Important Issues mandate robust discussion.

There are a wide variety of policy options to address the issues that I just listed, which could all plausibly fall under the umbrella of “economic injustice.” For any one of these questions, there needs to be a robust debate where individuals from all points on the political spectrum can offer their perspective. This is necessary in order to arrive at something approximating an optimal solution. These are complex, multi-variate issues that require detailed, empirically-driven policies.

For example, there is little disagreement between the left and the right that massive income inequality (an issue that falls under “economic injustice”) is an objectively bad thing. A high GINI coefficient should cause everyone to be anxious. However, there is not consensus on how income inequality should be addressed. Diversity of thought around this issue is essential and debate should not be squashed. A policy platform aimed at reducing income inequality that is solely dictated by the right will likely be disastrous, just as one that is solely dictated by the left will likely not be optimal.

The tremendous momentum of the BLM movement has motivated corporations, government officials and celebrities to publicly pledge support to the organization’s cause. The focus of their support is generally around the issues that Don Lemon enumerated: police brutality against Black Americans and criminal justice reform. Obviously, it’s a GOOD thing for Americans to band together to fight injustices against Black Americans.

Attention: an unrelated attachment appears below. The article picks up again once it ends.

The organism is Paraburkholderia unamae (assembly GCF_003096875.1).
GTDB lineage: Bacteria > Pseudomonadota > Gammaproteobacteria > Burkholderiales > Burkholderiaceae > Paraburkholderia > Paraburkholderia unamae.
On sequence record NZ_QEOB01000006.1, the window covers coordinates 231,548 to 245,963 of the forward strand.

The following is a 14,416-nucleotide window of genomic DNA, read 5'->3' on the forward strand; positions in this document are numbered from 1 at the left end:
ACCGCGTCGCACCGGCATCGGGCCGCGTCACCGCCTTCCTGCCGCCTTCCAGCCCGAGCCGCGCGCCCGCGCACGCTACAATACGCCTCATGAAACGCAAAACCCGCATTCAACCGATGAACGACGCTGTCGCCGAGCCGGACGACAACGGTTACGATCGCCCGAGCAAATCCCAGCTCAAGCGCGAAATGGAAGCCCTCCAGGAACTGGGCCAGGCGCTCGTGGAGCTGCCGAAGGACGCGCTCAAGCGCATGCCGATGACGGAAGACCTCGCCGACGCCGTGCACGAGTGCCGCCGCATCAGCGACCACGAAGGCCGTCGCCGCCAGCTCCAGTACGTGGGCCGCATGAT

Nevertheless, the ill-defined scope of Black Lives Matter (and the self-evident name of the organization itself) allows the organization and the allies of the organization to silence criticisms of BLM’s positions that exclude police brutality and criminal justice. It is not a politically desirable position to disagree with BLM on any issue because that individual will be seen as not supporting the notion that Black lives matter. The potential public perception of disagreement with this self-evident statement is an extremely high opportunity cost for expressing a disagreement about policy.

If the organization Black Lives Matter promotes a particular policy to combat income inequality, for example, and someone expresses disagreement with the policy or expresses doubt about the efficacy of the policy, it would be very easy for BLM to paint this individual as hostile to criminal justice reform or as unsympathetic to the suffering of Black Americans. 

Virtually everyone wants criminal justice reform. Everyone wants police brutality to stop. However, even with these issues on which everyone agrees, there are still a wide variety of options for how to address the problem. If an individual disagrees with one of BLM’s proposals (such as “Defund the Police”), it does not mean that they don’t want the same ultimate outcome.

The political power of BLM makes good-faith criticism difficult. When this is coupled with a broad and ill-defined scope, it seems possible that our polices will suffer from a lack of nuanced debate and intellectual diversity.

Sources Referenced

  1. D’Zurilla, Christie. (2020). “Don Lemon to Terry Crews: Don’t like Black Lives Matter? Start your own movement.” The Los Angeles Times. https://www.latimes.com/entertainment-arts/tv/story/2020-07-07/terry-crews-don-lemon-black-lives-matter
  2. Black Lives Matter. (2020). “BLM’s #WhatMatters2020 Goals and Focus.” https://blacklivesmatter.com/blms-whatmatters2020-goals-and-focus/

Leave a Reply

This site uses Akismet to reduce spam. Learn how your comment data is processed.